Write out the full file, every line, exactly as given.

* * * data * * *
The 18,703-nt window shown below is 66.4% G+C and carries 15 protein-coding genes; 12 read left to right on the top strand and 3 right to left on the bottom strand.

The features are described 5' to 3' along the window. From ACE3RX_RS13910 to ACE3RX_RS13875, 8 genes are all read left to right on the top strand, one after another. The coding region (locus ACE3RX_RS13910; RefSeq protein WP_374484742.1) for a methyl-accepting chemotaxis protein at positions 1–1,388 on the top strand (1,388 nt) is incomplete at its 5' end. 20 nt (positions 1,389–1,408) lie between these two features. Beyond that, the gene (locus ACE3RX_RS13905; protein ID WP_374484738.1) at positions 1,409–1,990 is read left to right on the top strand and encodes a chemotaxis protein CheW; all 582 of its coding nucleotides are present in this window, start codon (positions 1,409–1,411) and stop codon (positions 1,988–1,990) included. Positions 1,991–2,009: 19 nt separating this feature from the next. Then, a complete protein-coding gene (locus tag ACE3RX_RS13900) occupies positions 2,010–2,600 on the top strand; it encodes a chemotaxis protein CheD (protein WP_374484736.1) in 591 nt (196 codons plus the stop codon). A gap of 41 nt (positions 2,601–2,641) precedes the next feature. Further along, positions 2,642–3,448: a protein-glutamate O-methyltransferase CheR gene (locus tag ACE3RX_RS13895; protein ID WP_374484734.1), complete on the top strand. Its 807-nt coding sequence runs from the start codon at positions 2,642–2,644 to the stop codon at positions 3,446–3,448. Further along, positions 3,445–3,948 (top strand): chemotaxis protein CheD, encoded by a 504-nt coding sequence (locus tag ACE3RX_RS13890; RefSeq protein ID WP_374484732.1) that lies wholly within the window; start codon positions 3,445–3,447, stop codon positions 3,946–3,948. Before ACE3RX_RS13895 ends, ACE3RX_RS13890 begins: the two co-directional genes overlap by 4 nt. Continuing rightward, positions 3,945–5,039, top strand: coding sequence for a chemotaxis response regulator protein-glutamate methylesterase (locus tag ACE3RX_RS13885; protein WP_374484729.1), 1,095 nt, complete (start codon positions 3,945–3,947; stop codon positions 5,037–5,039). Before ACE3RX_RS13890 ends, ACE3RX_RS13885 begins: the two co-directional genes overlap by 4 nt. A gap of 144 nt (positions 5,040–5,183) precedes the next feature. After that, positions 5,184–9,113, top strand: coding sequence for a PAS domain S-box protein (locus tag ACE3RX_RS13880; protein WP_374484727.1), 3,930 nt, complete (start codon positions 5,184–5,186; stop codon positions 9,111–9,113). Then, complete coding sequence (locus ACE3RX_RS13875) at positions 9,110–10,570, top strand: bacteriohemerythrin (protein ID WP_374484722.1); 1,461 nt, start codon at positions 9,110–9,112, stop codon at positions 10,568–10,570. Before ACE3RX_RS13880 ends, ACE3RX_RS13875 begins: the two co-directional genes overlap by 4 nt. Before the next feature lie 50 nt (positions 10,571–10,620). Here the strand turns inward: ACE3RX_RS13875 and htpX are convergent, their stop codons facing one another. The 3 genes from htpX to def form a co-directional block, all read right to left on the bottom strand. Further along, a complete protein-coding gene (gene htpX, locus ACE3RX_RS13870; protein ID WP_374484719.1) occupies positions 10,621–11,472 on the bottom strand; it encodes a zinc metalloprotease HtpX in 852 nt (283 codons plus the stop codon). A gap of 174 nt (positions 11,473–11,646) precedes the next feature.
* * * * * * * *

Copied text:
The 18,703-nt window shown below is 66.4% G+C and carries 15 protein-coding genes; 12 read left to right on the top strand and 3 right to left on the bottom strand.

The features are described 5' to 3' along the window. From ACE3RX_RS13910 to ACE3RX_RS13875, 8 genes are all read left to right on the top strand, one after another. The coding region (locus ACE3RX_RS13910; RefSeq protein WP_374484742.1) for a methyl-accepting chemotaxis protein at positions 1–1,388 on the top strand (1,388 nt) is incomplete at its 5' end. 20 nt (positions 1,389–1,408) lie between these two features. Beyond that, the gene (locus ACE3RX_RS13905; protein ID WP_374484738.1) at positions 1,409–1,990 is read left to right on the top strand and encodes a chemotaxis protein CheW; all 582 of its coding nucleotides are present in this window, start codon (positions 1,409–1,411) and stop codon (positions 1,988–1,990) included. Positions 1,991–2,009: 19 nt separating this feature from the next. Then, a complete protein-coding gene (locus tag ACE3RX_RS13900) occupies positions 2,010–2,600 on the top strand; it encodes a chemotaxis protein CheD (protein WP_374484736.1) in 591 nt (196 codons plus the stop codon). A gap of 41 nt (positions 2,601–2,641) precedes the next feature. Further along, positions 2,642–3,448: a protein-glutamate O-methyltransferase CheR gene (locus tag ACE3RX_RS13895; protein ID WP_374484734.1), complete on the top strand. Its 807-nt coding sequence runs from the start codon at positions 2,642–2,644 to the stop codon at positions 3,446–3,448. Further along, positions 3,445–3,948 (top strand): chemotaxis protein CheD, encoded by a 504-nt coding sequence (locus tag ACE3RX_RS13890; RefSeq protein ID WP_374484732.1) that lies wholly within the window; start codon positions 3,445–3,447, stop codon positions 3,946–3,948. Before ACE3RX_RS13895 ends, ACE3RX_RS13890 begins: the two co-directional genes overlap by 4 nt. Continuing rightward, positions 3,945–5,039, top strand: coding sequence for a chemotaxis response regulator protein-glutamate methylesterase (locus tag ACE3RX_RS13885; protein WP_374484729.1), 1,095 nt, complete (start codon positions 3,945–3,947; stop codon positions 5,037–5,039). Before ACE3RX_RS13890 ends, ACE3RX_RS13885 begins: the two co-directional genes overlap by 4 nt. A gap of 144 nt (positions 5,040–5,183) precedes the next feature. After that, positions 5,184–9,113, top strand: coding sequence for a PAS domain S-box protein (locus tag ACE3RX_RS13880; protein WP_374484727.1), 3,930 nt, complete (start codon positions 5,184–5,186; stop codon positions 9,111–9,113). Then, complete coding sequence (locus ACE3RX_RS13875) at positions 9,110–10,570, top strand: bacteriohemerythrin (protein ID WP_374484722.1); 1,461 nt, start codon at positions 9,110–9,112, stop codon at positions 10,568–10,570. Before ACE3RX_RS13880 ends, ACE3RX_RS13875 begins: the two co-directional genes overlap by 4 nt. Before the next feature lie 50 nt (positions 10,571–10,620). Here the strand turns inward: ACE3RX_RS13875 and htpX are convergent, their stop codons facing one another. The 3 genes from htpX to def form a co-directional block, all read right to left on the bottom strand. Further along, a complete protein-coding gene (gene htpX, locus ACE3RX_RS13870; protein ID WP_374484719.1) occupies positions 10,621–11,472 on the bottom strand; it encodes a zinc metalloprotease HtpX in 852 nt (283 codons plus the stop codon). A gap of 174 nt (positions 11,473–11,646) precedes the next feature.